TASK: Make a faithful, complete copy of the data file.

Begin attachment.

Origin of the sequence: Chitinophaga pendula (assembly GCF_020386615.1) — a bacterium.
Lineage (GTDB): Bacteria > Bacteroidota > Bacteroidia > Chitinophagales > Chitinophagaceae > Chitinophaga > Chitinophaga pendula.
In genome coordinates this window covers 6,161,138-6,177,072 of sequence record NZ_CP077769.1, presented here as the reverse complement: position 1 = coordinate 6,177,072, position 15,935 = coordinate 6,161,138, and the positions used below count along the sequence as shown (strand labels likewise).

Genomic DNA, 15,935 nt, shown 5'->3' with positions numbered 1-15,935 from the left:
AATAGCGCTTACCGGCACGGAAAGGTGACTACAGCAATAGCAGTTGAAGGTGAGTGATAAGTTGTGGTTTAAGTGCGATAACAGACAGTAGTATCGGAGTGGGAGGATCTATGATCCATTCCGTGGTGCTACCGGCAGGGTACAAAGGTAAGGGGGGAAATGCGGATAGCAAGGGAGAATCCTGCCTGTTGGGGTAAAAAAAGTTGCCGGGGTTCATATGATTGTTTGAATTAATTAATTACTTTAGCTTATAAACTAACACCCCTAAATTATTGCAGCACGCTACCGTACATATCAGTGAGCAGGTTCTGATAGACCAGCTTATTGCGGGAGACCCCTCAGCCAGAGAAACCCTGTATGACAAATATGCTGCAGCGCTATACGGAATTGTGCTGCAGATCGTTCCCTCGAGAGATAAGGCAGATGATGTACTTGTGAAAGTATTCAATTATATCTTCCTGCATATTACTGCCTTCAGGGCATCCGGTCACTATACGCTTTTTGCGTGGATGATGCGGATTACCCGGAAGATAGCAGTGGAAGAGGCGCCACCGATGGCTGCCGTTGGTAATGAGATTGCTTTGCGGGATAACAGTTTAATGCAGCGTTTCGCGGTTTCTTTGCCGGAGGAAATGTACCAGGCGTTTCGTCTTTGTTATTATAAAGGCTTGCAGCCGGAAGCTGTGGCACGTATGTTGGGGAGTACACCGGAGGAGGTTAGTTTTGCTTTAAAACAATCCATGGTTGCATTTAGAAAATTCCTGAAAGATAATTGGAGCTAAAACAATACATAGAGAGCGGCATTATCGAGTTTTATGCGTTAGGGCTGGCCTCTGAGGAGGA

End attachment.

Origin of the sequence: Chitinophaga pendula (assembly GCF_020386615.1) — a bacterium.
Lineage (GTDB): Bacteria > Bacteroidota > Bacteroidia > Chitinophagales > Chitinophagaceae > Chitinophaga > Chitinophaga pendula.
In genome coordinates this window covers 6,161,138-6,177,072 of sequence record NZ_CP077769.1, presented here as the reverse complement: position 1 = coordinate 6,177,072, position 15,935 = coordinate 6,161,138, and the positions used below count along the sequence as shown (strand labels likewise).

Genomic DNA, 15,935 nt, shown 5'->3' with positions numbered 1-15,935 from the left:
AATAGCGCTTACCGGCACGGAAAGGTGACTACAGCAATAGCAGTTGAAGGTGAGTGATAAGTTGTGGTTTAAGTGCGATAACAGACAGTAGTATCGGAGTGGGAGGATCTATGATCCATTCCGTGGTGCTACCGGCAGGGTACAAAGGTAAGGGGGGAAATGCGGATAGCAAGGGAGAATCCTGCCTGTTGGGGTAAAAAAAGTTGCCGGGGTTCATATGATTGTTTGAATTAATTAATTACTTTAGCTTATAAACTAACACCCCTAAATTATTGCAGCACGCTACCGTACATATCAGTGAGCAGGTTCTGATAGACCAGCTTATTGCGGGAGACCCCTCAGCCAGAGAAACCCTGTATGACAAATATGCTGCAGCGCTATACGGAATTGTGCTGCAGATCGTTCCCTCGAGAGATAAGGCAGATGATGTACTTGTGAAAGTATTCAATTATATCTTCCTGCATATTACTGCCTTCAGGGCATCCGGTCACTATACGCTTTTTGCGTGGATGATGCGGATTACCCGGAAGATAGCAGTGGAAGAGGCGCCACCGATGGCTGCCGTTGGTAATGAGATTGCTTTGCGGGATAACAGTTTAATGCAGCGTTTCGCGGTTTCTTTGCCGGAGGAAATGTACCAGGCGTTTCGTCTTTGTTATTATAAAGGCTTGCAGCCGGAAGCTGTGGCACGTATGTTGGGGAGTACACCGGAGGAGGTTAGTTTTGCTTTAAAACAATCCATGGTTGCATTTAGAAAATTCCTGAAAGATAATTGGAGCTAAAACAATACATAGAGAGCGGCATTATCGAGTTTTATGCGTTAGGGCTGGCCTCTGAGGAGGA